After the first Constituent Assembly abolished Nepal’s monarchy in 2008, there were murmurs of India’s ‘grand design’. These voices grew louder when Nepal’s first Vice President Parmananda Jha, a member of the Madhesi Janadhikar Forum (MJF) took his oath of office in Hindi.
The MJF itself emerged as a credible political force, a power-broker and king-maker, and there was widespread belief in Kathmandu that it was New Delhi’s pawn. India was accused of using Nepal’s Madhesi population, just as it had used Nepali-speakers to foment unrest in Sikkim half-a-century earlier.
The activities of successive Indian ambassadors after 2006 were minutely followed by the media, which reported on their actual and fictitious meetings with Nepali politicians. The envoys appeared to have direct access to parlours of politicians in breach of diplomatic norms, and the press had a field day covering what it saw as New Delhi’s meddling.
Given Nepal’s overwhelming economic dependence on India, and the history of New Delhi’s heavy-handedness in its neighbourhood, paranoia about Indian intentions is understandable. But it is a bit of a stretch to fan fears of an imminent ‘Sikkimisation’ of Nepal.
Nepal’s modern foreign policy history is starkly different from the Chogyal’s Sikkim, and the country’s geostrategic situation has much stronger stock value than Sikkim ever did. Nepal’s shares a substantially longer border with India and China’s Tibetan Autonomous Region, providing both neighbouring countries to the north and the south a strategic geopolitical buffer.
The very fact that a neutral Nepal allows both China and India not to have to deploy the kind of military presence as they have amassed eyeball-to-eyeball in Arunachal Pradesh and Ladakh means huge savings in money, men and matériel.
On the other hand, Sikkim’s much smaller size did not give it that advantage. Its location astride India’s ‘Chicken Neck’ corridor between Nepal and Bangladesh had made Sikkim too strategic for its own good because of the proximity of China’s Chumbi Valley.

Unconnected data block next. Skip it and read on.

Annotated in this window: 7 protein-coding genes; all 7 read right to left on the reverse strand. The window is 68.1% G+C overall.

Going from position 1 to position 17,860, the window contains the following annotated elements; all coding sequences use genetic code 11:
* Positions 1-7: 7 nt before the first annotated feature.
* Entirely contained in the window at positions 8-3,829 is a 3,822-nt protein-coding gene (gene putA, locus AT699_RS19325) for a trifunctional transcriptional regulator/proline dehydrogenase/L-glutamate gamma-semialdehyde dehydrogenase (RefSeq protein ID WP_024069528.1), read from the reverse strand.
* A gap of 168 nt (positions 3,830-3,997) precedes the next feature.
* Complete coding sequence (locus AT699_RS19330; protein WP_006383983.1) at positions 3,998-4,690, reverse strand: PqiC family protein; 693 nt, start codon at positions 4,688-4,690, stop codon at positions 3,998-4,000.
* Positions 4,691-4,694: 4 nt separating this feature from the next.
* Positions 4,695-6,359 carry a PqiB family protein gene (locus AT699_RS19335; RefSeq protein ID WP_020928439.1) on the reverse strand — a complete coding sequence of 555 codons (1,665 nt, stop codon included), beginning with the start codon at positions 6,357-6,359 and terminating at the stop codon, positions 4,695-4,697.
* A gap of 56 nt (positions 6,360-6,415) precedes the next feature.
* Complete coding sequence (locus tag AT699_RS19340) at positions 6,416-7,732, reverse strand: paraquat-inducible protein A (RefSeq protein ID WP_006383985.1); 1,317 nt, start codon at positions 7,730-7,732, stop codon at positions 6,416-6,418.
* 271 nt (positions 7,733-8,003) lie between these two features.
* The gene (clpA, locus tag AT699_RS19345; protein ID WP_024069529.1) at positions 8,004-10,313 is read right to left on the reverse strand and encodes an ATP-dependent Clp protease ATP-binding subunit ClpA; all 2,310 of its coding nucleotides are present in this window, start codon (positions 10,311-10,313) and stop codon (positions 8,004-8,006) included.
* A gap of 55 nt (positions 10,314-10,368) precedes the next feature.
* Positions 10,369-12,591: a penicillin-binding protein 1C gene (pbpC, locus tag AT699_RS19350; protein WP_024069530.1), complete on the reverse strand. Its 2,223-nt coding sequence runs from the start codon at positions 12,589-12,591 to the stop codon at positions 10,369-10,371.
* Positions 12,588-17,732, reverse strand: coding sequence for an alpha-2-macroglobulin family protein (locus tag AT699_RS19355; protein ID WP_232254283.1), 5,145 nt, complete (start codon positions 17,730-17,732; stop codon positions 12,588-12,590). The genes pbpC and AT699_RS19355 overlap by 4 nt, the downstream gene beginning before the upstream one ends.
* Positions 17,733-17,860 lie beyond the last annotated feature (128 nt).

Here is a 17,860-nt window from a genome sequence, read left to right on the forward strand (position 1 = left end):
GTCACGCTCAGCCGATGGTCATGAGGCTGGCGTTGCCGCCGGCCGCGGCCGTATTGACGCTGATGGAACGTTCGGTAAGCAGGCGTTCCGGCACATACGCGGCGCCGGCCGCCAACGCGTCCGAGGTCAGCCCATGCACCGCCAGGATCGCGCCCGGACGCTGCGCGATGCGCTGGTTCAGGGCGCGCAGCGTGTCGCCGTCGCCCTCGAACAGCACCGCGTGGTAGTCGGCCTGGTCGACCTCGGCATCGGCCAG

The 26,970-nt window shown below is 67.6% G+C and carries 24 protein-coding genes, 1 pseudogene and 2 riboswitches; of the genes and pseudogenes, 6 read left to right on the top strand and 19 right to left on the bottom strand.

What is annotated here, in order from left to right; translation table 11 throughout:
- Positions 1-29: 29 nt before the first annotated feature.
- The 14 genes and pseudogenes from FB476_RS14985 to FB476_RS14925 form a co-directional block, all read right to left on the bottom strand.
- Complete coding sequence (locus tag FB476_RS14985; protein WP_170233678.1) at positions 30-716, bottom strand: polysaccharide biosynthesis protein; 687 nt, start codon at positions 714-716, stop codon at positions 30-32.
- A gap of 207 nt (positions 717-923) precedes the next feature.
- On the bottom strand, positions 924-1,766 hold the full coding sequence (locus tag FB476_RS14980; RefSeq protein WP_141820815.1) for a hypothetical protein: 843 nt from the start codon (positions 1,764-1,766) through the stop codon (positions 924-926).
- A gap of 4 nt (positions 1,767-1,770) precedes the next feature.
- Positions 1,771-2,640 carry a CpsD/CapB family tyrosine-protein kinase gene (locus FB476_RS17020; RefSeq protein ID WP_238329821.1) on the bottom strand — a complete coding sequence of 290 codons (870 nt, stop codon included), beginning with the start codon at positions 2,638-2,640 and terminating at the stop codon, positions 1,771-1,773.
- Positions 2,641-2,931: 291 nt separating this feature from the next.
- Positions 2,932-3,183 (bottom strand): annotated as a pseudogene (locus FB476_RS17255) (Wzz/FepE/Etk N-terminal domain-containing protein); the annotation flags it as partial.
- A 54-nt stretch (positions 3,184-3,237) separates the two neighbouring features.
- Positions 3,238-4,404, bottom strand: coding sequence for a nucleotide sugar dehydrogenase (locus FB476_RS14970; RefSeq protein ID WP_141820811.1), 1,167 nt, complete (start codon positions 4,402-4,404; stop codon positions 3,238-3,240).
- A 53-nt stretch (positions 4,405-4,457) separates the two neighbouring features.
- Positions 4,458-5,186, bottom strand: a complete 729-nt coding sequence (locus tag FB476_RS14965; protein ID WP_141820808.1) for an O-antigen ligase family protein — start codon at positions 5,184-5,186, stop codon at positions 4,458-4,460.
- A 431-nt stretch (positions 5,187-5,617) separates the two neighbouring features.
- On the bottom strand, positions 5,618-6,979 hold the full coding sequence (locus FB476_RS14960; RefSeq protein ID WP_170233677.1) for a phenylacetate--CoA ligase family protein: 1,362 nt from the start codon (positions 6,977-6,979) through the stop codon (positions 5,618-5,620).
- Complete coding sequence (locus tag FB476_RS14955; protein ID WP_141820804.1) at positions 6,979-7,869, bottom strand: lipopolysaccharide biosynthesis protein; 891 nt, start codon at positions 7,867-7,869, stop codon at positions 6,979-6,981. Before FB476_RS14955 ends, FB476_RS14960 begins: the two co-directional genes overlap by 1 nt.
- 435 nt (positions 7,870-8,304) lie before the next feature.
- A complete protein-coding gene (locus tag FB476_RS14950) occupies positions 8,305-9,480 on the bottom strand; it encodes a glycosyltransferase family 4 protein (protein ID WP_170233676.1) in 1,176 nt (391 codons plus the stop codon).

In Nepal, suspicion and paranoia about India takes flights of fancy – especially among those living north of the Chure-Bhavar line. To some extent, given India’s looming presence and its actions in the past, the fear is justified.
But for the most part, this unfettered obsession about Nepal being swallowed up by India distracts attention from the real danger – New Delhi’s unspoken expectation of subservience from landlocked Nepal. Even though Indian politicians and diplomats may not articulate it so clearly, India’s rowdy media is obsessed about ungrateful Nepalis always on the verge of selling themselves off to China.
On the other hand, the single-minded preoccupation of Nepalis that we are about to be ‘Sikkimised’ comes from our own deep-seated sense of insecurity, magnifying and perpetuating it. This is not only unlikely, but also unfortunate and misdirected.
Nepal never had the quasi-sovereign status that Sikkim had. It has always vigorously sought to establish independent foreign relations with other countries, establishing foreign missions, embassies and consulates.
Diplomatic relations between Nepal’s kingdoms and the Chinese empire go back to the 7th century, when they first exchanged emissaries. Nepal is the only country with a consulate in Lhasa. Modern China after Mao’s revolution annexed Tibet just as India subsumed Sikkim. But although Chinese imperial regimes sometimes sought to bring Nepal under their sphere of influence, Beijing never attempted to ‘Tibetise’ Nepal.
However, this is not to say that New Delhi and Beijing have no interest in Nepal, and both will leave Kathmandu to its own devices. They have tried, and will keep trying, to exert influence in Nepal for their own national and strategic interests.
China may be comfortable with the status quo as long as Nepal is not a launch pad for Tibetan nationalism, while India will try to maintain the sphere of influence that it inherited from the British. The 1950 Indo-Nepal Treaty, widely seen in Nepal to be unequal, is an example of New Delhi’s attempt to maintain its dominance.
The 1950 Treaty of Peace and Friendship signed on 31 July 1950 by a newly-independent India with the Rana regime was skewed in some respects. For example, it requires Nepal to consult with India prior to importing weapons from other countries, a clause that was used to impose the blockade in 1980 when Nepal sourced anti-aircraft guns from China.
The Treaty was an encroachment on Nepal’s sovereignty, and is at the root of much of the persisting anti-India sentiment in Nepal. It tends to crop up in the manifesto of just about every political party in Nepal at election time, including the Maoists’ 40-point demand before the start of the conflict in 1996.
However, Nepalis have to recognise that the 1950 Treaty also gave Nepal what Sikkim never had. Article 1 explicitly provided that ‘there shall be everlasting peace and friendship between the Government of India and the Government of Nepal. The two Governments agree mutually to acknowledge and respect the complete sovereignty, territorial integrity and independence of each other.’